When George Wheler and his father inherited part of Sir William Wheler's property in 1670 there was no place of Anglican worship in Spitalfields. In 1690 the hamlet delegated George Bohun, owner of the market franchise, and other inhabitants, to look for a possible site for a church or chapel and burial-ground. (fn. 14) At about the same time, Wheler promised £500 towards the proposed church or chapel, if the inhabitants would raise a further £500. Their subscriptions proved inadequate, however, and Sir George then determined to provide a private chapel of ease at his own cost, with the assistance of Thomas Seymour, a goldsmith, and one of the principal founders of the Norton Folgate charity schools. (fn. 15) Wheler obtained possession of a site on his estate between Lamb Street and Spital Square, immediately east of the Norton Folgate Liberty boundary, by purchasing the remainder of the lease from one of his tenants. At first he intended to build a permanent chapel there. (fn. 15) In an undated letter to Seymour, he wrote that ’Sir Christopher Wren is ye most proper person to be consulted on this matter, both because he is the most intelligent and learned man in England in such matters and likewise because he hath been most concerned in contriving the most beautiful churches in London. But before you do this it must be resolved upon what dimensions we intend and can build and with what materialls. Three score foot square from outside to outside is ye most we have room to lay ye foundations and brick cornered with stone I suppose will be the richest materialls we can obtain to which I suppose may be sufficient, all circumstances considered and because it will take some considerable time to finish ye work I should be glad in the meantime some convenient Tabernacle were set up to proceed as soon as may be in ye Spirituall building placed in such manner and with such dimension as ye walls of the Church may be built about it. …’ (fn. 6) Wheler and Seymour appear to have first directed their efforts to the provision of such a temporary chapel or tabernacle, postponing the erection of a brick church. They purchased ’an old Tabernacle’, probably of wood, for £100 and ’set it up’ on the site, (fn. 16) the cost of the structure being shared between them, two-thirds by Sir George and one-third by Seymour. (fn. 6) The name of the carpenter with whom an agreement for seating was made in August 1683 was said to be Thomas Dunning. Later he is referred to as ’Denney’. (fn. 6) Possibly the builder was in fact the Thomas Denning who was later employed by the ’Fifty Churches’ Commissioners on the carpenter's work at St. Mary Woolnoth. That Denning may have had a connexion with Sir George Wheler is suggested by the fact that William Seager, who worked with Denning as carpenter at St. Mary Woolnoth, (fn. 17) took a lease from Sir George Wheler in 1716 of land adjoining the tabernacle. (fn. 18) The Thomas Denning who worked in the Old Artillery Ground in 1682–4 may be the same builder.
Sir George Wheler exhorted Thomas Seymour to ’see that ye carpenter be so careful in seating ye Tabernacle in ye middle of ye Ground, East, West, North, and South, that if occasion be the Church may be built round about it …’. (fn. 6)
The temporary tabernacle was about thirty feet wide and fifty feet long. The ground surrounding it measured sixteen feet to the south, ’but cut off by a Brick-House’, twelve feet to the north, eight and nine feet to the west and ten feet to the east. Wheler promised to obtain the garden of the house on the south side to provide a passage and burial-ground 100 feet by 30 feet. (fn. 16) He specified that the tabernacle was to have ’one good transom window at ye east, another at ye west and so at ye north and south …’. In September 1693 he wrote concerning these windows ’as to alterations ye chief matter I desire is to have some hansomer windows according to ye figure I sent you’. (fn. 6) A pulpit, reading-desk and twenty-two eleven-foot ’formes’ were provided. (fn. 16) Wheler wished to have the pulpit set in the middle of the north side. Of this and the other fittings he wrote: ’The Pulpit with the dimention as I ordered it would have stood much ye best. The Reader's Seat opposite to it and ye Clarks under ye Pulpit. As to a space between as I left ye modell with you.’ (fn. 6) The planning of the tabernacle may reflect the interest in early Christian churches evinced in An Account of the Churches or Places of Assembly of the Primitive Christians which he published in 1689, with illustrations of centrally planned churches.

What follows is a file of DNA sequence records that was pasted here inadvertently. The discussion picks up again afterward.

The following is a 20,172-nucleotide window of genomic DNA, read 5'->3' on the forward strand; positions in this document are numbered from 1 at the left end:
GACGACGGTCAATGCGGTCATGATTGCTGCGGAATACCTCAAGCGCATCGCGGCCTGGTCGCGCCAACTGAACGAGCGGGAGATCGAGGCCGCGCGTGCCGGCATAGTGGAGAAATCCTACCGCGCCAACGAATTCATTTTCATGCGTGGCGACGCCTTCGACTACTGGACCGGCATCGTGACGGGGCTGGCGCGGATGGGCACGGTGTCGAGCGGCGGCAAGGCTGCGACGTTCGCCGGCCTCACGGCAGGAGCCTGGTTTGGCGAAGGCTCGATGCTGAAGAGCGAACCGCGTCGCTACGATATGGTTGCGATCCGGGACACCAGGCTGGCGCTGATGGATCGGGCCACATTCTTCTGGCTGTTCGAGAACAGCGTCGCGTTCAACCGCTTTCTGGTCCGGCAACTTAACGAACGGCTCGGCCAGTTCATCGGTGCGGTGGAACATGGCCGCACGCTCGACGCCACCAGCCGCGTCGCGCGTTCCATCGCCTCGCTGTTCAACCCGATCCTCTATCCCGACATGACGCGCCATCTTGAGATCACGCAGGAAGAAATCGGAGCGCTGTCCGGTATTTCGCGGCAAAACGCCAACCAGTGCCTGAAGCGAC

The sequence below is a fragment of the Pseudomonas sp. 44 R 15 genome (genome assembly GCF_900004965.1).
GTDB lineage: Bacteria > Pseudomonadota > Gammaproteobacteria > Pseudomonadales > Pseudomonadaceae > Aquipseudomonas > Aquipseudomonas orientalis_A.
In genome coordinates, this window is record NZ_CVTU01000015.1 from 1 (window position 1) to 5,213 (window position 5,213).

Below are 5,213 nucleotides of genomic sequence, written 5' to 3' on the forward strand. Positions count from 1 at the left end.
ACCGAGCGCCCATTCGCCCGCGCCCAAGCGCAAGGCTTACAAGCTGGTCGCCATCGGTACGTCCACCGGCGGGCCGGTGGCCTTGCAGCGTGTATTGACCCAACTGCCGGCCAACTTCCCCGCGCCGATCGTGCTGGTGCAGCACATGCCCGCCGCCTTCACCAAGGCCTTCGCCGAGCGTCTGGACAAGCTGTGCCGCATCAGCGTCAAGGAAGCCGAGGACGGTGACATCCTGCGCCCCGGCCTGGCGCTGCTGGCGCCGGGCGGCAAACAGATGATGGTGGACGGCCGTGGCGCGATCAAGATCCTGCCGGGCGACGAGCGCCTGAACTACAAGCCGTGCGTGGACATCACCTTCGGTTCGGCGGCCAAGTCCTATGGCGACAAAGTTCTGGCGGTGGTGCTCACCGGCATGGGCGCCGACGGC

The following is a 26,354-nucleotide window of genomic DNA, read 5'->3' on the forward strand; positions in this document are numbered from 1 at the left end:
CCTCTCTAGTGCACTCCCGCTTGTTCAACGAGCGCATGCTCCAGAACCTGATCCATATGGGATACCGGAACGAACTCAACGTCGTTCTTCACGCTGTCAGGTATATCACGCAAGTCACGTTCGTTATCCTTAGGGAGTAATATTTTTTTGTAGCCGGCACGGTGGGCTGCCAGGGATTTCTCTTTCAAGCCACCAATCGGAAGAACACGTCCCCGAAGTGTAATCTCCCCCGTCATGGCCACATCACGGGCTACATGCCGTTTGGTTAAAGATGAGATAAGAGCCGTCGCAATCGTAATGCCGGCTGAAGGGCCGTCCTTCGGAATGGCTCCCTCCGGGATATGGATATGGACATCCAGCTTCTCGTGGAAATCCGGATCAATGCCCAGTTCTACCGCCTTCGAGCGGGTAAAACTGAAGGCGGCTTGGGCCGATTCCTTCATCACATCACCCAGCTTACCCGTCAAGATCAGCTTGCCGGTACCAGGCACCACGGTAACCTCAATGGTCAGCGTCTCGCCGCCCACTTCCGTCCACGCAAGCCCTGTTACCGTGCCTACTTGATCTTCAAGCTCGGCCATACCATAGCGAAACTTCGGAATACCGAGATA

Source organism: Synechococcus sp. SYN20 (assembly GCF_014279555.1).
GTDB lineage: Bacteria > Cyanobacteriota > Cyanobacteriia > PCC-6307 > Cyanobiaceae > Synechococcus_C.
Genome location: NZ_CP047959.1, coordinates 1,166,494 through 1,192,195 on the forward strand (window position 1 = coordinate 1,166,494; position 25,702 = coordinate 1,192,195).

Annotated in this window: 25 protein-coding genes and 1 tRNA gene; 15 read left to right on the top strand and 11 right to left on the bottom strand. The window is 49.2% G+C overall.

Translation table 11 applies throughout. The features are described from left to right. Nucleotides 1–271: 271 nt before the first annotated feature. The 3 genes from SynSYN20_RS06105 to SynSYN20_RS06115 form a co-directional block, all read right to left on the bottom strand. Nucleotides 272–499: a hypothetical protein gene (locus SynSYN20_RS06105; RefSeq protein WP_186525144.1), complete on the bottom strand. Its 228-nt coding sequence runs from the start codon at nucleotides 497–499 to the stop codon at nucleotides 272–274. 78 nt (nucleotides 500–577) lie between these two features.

At first the erection of the chapel seems to have been disliked by both the rector of Stepney and the Bishop of London. In reply to the objections of the former, which were mainly connected with the payment of tithes, Wheler claimed that ’ye place is and ever was tithe free as part of St. Mary's Hospitall, so I believe it might be anciently independent of his jurisdiction’. Of the bishop's objections he wrote ’I understand … that my Lord declines a consecration. I would gladly know what it is he will grant, for I shall never think it reasonable to set up a mere Conventicle there’. Wheler claimed that although the bishop might refuse to consecrate the building as a chapel of ease, he could hardly refuse if it were regarded as a private chapel ’the consecration of which is but a usual favour granted to Chappels in gentlemen's houses’. Both objections appear to have been overcome, perhaps in the latter case because Sir George Wheler declared himself willing, on the bishop's recommendation, to accept the Rev. Luke Milbourne as the first minister of the chapel. (fn. 6)